The Cole R-1 STEM-tastic Summer Camp has doubled the amount of summer school participants in Russellville.
The summer education program, toting 181 participants from May 14 to June 1, blended creative learning and instructive fun to teach children about science, technology, engineering and math, as well as some literacy-themed activities. Organizers hoped to fend off dreaded summer learning loss and help get students excited about experiential, STEM-oriented learning techniques. The program was free and provided students with breakfast and lunch.
Russellville Elementary and Middle School organized the STEM-tastic Summer Camp in an effort to increase summer school attendance.
"We decided that we wanted it to be a little more hands-on and fun for (the children)," Summer Camp Facilitator Larissa Mehmert said. "It really drew (in students). Our attendance almost doubled this year from where we were at last year."
The summer camp's classes intertwined elements of all four STEM subject matters — science, technology, engineering and math — with teaching methods that make learning entertaining for the students.
On May 30, fifth-grade students individually designed and constructed little catapults and found out how far they could launch plastic army men down the hallway.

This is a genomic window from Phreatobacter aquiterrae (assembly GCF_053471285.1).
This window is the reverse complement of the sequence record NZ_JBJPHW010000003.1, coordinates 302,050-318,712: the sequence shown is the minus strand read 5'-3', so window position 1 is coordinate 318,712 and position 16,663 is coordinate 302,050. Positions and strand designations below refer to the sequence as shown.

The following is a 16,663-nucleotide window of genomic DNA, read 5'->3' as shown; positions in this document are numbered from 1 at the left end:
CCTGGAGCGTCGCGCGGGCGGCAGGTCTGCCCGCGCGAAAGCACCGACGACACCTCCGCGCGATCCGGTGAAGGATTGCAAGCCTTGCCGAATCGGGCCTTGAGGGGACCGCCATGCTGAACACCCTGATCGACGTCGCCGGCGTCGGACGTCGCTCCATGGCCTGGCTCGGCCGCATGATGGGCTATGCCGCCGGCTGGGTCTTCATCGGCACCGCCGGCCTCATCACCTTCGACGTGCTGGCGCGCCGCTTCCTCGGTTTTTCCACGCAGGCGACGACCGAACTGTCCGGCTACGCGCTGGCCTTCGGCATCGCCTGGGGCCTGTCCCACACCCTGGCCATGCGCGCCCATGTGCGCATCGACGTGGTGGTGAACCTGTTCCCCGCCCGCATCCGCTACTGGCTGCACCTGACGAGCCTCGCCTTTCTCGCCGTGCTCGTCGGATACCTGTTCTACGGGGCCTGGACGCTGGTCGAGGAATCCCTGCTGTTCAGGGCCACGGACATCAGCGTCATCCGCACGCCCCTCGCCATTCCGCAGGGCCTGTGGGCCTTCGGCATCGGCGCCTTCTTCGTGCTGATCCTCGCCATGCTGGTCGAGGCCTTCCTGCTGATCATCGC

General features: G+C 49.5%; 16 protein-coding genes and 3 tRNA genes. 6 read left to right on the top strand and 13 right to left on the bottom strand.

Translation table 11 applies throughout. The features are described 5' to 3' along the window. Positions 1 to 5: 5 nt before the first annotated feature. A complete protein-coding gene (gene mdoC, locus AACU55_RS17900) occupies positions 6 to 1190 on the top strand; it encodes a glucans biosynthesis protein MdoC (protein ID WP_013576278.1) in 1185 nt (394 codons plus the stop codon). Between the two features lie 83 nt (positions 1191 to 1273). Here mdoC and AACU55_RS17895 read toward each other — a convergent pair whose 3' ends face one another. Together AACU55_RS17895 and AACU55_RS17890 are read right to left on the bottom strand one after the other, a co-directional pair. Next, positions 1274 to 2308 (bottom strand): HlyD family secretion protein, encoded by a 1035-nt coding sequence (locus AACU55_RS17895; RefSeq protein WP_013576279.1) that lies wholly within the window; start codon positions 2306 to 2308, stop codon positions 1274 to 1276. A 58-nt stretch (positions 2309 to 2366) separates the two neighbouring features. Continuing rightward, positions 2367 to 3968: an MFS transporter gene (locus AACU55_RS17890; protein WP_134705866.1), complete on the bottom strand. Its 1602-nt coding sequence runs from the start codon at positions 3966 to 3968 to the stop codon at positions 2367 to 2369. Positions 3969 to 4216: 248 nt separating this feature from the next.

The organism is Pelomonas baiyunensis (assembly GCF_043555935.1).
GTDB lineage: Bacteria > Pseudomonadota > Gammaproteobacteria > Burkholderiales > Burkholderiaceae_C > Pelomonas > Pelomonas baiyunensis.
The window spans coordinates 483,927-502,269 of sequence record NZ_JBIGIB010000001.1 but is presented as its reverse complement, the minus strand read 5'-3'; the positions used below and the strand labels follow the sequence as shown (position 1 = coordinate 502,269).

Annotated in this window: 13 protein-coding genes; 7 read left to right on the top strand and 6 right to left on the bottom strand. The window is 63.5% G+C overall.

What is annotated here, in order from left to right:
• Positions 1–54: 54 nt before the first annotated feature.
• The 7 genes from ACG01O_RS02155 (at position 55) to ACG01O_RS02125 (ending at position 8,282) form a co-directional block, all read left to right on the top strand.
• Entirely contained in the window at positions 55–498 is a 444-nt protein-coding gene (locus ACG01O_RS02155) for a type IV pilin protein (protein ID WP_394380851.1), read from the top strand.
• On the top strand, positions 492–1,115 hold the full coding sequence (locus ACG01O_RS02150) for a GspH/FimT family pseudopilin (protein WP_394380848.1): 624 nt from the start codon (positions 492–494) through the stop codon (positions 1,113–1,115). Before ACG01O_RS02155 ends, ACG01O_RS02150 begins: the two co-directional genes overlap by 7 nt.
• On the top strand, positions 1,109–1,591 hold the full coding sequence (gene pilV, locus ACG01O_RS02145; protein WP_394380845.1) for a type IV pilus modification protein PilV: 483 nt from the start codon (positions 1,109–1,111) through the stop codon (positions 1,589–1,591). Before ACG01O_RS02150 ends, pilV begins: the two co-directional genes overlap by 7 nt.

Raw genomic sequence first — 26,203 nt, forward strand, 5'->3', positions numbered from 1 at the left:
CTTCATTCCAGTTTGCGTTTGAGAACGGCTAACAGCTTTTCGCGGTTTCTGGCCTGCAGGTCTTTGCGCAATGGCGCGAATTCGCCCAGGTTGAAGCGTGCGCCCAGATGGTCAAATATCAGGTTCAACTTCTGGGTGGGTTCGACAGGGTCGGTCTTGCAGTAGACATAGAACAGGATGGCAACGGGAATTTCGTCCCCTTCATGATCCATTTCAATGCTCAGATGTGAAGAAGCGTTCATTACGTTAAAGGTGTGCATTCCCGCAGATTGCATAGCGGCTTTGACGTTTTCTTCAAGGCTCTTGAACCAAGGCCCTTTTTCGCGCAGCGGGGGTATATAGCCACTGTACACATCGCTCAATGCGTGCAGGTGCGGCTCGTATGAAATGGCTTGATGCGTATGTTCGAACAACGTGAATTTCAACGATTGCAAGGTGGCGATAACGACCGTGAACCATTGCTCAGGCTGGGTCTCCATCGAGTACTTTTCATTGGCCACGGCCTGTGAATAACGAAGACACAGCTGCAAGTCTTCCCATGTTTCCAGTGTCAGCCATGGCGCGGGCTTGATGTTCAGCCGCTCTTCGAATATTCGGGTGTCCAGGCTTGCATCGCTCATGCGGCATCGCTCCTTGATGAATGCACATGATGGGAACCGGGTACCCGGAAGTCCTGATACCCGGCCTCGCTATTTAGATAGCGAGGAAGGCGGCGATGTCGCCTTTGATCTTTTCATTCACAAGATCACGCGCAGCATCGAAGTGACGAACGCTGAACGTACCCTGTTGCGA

"The kids don't realize that they are doing math," Mehmert said. "They don't realize when they are building those catapults that they're learning about angles and velocity and different things. They just think they are having fun, but they are getting to be creative. Some of the things that these things can come up with is just amazing to me."
Other learning activities included the sixth grade's island survival project, in which students constructed miniature islands in boxes and planned how they hypothetically would survive if stranded there.
Second- and third-graders took part in fairy tale-themed learning in which they engineered little houses, trying to build a structure strong enough to withstand the bluster of an angry wolf to keep the little piggies safe inside.
"They got out hairdryers for the wind to blow on their houses, so they had a lot of fun with that," Mehmert said.
The fourth grade focused on growth, learning of how students could use mistakes to gain insight on being successful in the future.
"It's OK to fail," Mehmert said. "Some of our smartest people had a lot of failures, (but they are) able to come up with ways to fix them."
Summer camp students with perfect attendance throughout the week were eligible for Friday field trips, like learning about engineering history at Arrow Rock State Historic Site.
Mehmert said the district intends to hold the summer camp again next year and may add some robotics lessons to the curriculum. She said students have been better behaved than during the regular school year and hopes the students will carry the lessons they learned over into the semester and maybe even into their careers.
"I've had several teachers comment that they see the excitement in the kids, and it makes it so much easier when they are excited about their learning," Mehmert said. "There's a ton of STEM jobs out there, and they don't realize this is preparing them for that far in the future."